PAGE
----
The U.S. House of Representatives passed H.R. 6032, the State of Modern Application, Research, and Trends (SMART) of IoT Act, last week, which would direct the Secretary of Commerce to conduct a study on the state of the internet-connected device industry, projected to have a $11.1 trillion global economic impact by the year 2025.
This bill now goes to the Senate with one week left before it adjourns for the year.
Congressman Bob Latta (R-Bowling Green), the author of the SMART IoT Act, and Congressman Peter Welch (D-VT) launched an IoT Working Group in the 114th Congress to discuss policy implications of the Internet of Things and challenges and opportunities that exist to the implementation and security of this technology.
“The Internet of Things is already changing the way we live, the way we farm, the way we manufacture goods, the way we receive health care, and the way we get around,” said Latta. “With a potential impact in the trillions of dollars, we need to look at the policies, opportunities, and challenges that IoT presents. The SMART IoT Act is the result of bipartisan work with my colleague, Congressman Peter Welch, to help find who is doing what at the federal level when it comes to IoT, and it’s a critical step to future IoT policy efforts.”
With microchips, sensors and wireless communications, almost any object can share, exchange and analyze data to gather insights to solved problems or enable capabilities to benefit consumers and businesses by improving productivity, efficiency, said Latta speaking in favor of the act before Congress.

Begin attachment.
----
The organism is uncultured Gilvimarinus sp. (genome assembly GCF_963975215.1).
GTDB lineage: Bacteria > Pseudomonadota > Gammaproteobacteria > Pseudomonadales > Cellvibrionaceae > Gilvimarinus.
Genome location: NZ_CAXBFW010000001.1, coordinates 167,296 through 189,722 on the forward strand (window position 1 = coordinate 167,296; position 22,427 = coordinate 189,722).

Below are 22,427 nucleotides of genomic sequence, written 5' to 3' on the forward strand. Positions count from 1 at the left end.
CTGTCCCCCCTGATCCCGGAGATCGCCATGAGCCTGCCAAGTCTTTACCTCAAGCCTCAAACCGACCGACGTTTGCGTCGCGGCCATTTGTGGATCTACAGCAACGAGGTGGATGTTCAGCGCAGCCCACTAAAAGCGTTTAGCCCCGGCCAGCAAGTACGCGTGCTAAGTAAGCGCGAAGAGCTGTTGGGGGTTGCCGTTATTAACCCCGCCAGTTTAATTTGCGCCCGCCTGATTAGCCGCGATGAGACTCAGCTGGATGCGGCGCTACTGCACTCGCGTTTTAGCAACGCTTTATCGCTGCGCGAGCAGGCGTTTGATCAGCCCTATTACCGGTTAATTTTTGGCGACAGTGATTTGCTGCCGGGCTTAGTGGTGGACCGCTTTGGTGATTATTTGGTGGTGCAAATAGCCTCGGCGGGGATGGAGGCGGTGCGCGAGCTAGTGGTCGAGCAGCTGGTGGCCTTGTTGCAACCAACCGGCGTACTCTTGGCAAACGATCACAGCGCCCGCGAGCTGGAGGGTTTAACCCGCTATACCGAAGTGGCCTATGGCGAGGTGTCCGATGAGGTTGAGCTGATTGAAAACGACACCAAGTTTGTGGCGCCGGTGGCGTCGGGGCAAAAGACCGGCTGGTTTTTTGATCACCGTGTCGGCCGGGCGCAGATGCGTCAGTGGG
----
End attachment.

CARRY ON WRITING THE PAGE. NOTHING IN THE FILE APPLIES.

“Whether we are talking about advancements to the automobiles that will improve roadway safety and save lives or smart city applications that will improve the lives of residents, one thing is clear; we have the chance to benefit from a more connected world,” Latta said.
By 2025 the total economic impact of IoT is projected to reach $11.1 trillion, which $2.5 trillion in the healthcare sector, $2.3 billion in infrastructure, $100 billion in agriculture and $50 billion in vehicle use.
“Because of the vast benefits of IoT we are seeing significant economic impacts across a number of industries,” Latta said. “But to realize these benefits we must ensure the government does not get in the way. Throughout numerous meetings over the years we heard from many stakeholders what became clear it is difficult to know who was doing what both in the federal government and in the private sector. A lack of collaboration and dialogue presents the problem of creating unnecessary barriers to innovation and common-sense policy.”
The Smart IoT Act directs the Department of Commerce to create a record of IoT involvement at the federal level to aid in industry regulation.
“This is what will help promote interagency discussions and avoid conflicting or duplicative obligations or regulations that may slow innovation and progress,” Latta said. “At the industry level, this will help innovators and businesses know how entities are developing, using and promoting use of IoT solutions.
The compendium will also highlight industry-based efforts to self-regulate and provide all stakeholders with a resource to facilitate communication and information sharing.
“The Smart IoT is a critical first step to future IoT policy efforts. It provides important information that will foster federal collaboration and streamline private industry efforts,”
Latta said. “We have an obligation to do what we can to promote American competitiveness and technological advancements that benefits Americans in an environment where other countries trying to overtake the United States in technological innovation.”